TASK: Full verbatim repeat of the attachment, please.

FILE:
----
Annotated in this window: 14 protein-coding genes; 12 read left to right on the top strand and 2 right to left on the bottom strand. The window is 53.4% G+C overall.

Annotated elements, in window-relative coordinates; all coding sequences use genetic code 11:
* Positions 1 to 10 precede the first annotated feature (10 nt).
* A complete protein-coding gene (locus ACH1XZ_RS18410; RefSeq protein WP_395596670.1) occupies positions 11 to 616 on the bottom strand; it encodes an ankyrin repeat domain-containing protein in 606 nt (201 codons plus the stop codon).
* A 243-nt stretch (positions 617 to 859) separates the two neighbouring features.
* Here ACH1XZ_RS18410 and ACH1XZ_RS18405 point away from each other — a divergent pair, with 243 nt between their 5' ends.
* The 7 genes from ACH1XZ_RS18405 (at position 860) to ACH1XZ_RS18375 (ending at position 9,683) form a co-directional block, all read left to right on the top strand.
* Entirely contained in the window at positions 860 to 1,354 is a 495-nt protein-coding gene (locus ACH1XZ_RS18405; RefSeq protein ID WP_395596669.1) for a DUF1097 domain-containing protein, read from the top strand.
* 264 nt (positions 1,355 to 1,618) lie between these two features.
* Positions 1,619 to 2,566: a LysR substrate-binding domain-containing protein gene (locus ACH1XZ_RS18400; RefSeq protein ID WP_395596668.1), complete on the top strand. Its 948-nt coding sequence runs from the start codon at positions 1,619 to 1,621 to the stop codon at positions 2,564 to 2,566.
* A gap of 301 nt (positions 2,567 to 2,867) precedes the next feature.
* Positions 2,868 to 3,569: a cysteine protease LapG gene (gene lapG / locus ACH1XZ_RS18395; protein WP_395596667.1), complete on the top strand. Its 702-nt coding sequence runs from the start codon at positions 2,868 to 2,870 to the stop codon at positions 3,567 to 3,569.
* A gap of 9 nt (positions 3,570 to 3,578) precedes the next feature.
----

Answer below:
Annotated in this window: 14 protein-coding genes; 12 read left to right on the top strand and 2 right to left on the bottom strand. The window is 53.4% G+C overall.

Annotated elements, in window-relative coordinates; all coding sequences use genetic code 11:
* Positions 1 to 10 precede the first annotated feature (10 nt).
* A complete protein-coding gene (locus ACH1XZ_RS18410; RefSeq protein WP_395596670.1) occupies positions 11 to 616 on the bottom strand; it encodes an ankyrin repeat domain-containing protein in 606 nt (201 codons plus the stop codon).
* A 243-nt stretch (positions 617 to 859) separates the two neighbouring features.
* Here ACH1XZ_RS18410 and ACH1XZ_RS18405 point away from each other — a divergent pair, with 243 nt between their 5' ends.
* The 7 genes from ACH1XZ_RS18405 (at position 860) to ACH1XZ_RS18375 (ending at position 9,683) form a co-directional block, all read left to right on the top strand.
* Entirely contained in the window at positions 860 to 1,354 is a 495-nt protein-coding gene (locus ACH1XZ_RS18405; RefSeq protein ID WP_395596669.1) for a DUF1097 domain-containing protein, read from the top strand.
* 264 nt (positions 1,355 to 1,618) lie between these two features.
* Positions 1,619 to 2,566: a LysR substrate-binding domain-containing protein gene (locus ACH1XZ_RS18400; RefSeq protein ID WP_395596668.1), complete on the top strand. Its 948-nt coding sequence runs from the start codon at positions 1,619 to 1,621 to the stop codon at positions 2,564 to 2,566.
* A gap of 301 nt (positions 2,567 to 2,867) precedes the next feature.
* Positions 2,868 to 3,569: a cysteine protease LapG gene (gene lapG / locus ACH1XZ_RS18395; protein WP_395596667.1), complete on the top strand. Its 702-nt coding sequence runs from the start codon at positions 2,868 to 2,870 to the stop codon at positions 3,567 to 3,569.
* A gap of 9 nt (positions 3,570 to 3,578) precedes the next feature.